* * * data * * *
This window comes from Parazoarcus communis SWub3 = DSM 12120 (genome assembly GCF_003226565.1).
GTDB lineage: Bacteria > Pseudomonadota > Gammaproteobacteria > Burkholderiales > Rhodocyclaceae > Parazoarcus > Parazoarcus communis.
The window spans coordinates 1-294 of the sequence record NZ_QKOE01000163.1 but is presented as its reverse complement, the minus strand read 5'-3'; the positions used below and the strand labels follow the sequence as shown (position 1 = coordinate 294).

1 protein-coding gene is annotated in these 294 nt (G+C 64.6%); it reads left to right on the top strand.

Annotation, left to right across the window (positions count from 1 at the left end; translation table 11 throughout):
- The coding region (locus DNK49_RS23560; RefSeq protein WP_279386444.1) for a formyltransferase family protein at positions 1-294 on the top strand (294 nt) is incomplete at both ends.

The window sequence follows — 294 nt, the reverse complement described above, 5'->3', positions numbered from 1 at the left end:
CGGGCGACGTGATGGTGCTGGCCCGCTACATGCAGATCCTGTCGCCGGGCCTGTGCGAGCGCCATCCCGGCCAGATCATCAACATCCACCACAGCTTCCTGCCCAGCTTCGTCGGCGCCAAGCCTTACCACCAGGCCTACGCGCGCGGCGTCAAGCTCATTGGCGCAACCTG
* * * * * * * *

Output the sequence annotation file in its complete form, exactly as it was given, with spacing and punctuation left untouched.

This window comes from Parazoarcus communis SWub3 = DSM 12120 (genome assembly GCF_003226565.1).
GTDB lineage: Bacteria > Pseudomonadota > Gammaproteobacteria > Burkholderiales > Rhodocyclaceae > Parazoarcus > Parazoarcus communis.
The window spans coordinates 1-294 of the sequence record NZ_QKOE01000163.1 but is presented as its reverse complement, the minus strand read 5'-3'; the positions used below and the strand labels follow the sequence as shown (position 1 = coordinate 294).

1 protein-coding gene is annotated in these 294 nt (G+C 64.6%); it reads left to right on the top strand.

Annotation, left to right across the window (positions count from 1 at the left end; translation table 11 throughout):
- The coding region (locus DNK49_RS23560; RefSeq protein WP_279386444.1) for a formyltransferase family protein at positions 1-294 on the top strand (294 nt) is incomplete at both ends.

The window sequence follows — 294 nt, the reverse complement described above, 5'->3', positions numbered from 1 at the left end:
CGGGCGACGTGATGGTGCTGGCCCGCTACATGCAGATCCTGTCGCCGGGCCTGTGCGAGCGCCATCCCGGCCAGATCATCAACATCCACCACAGCTTCCTGCCCAGCTTCGTCGGCGCCAAGCCTTACCACCAGGCCTACGCGCGCGGCGTCAAGCTCATTGGCGCAACCTG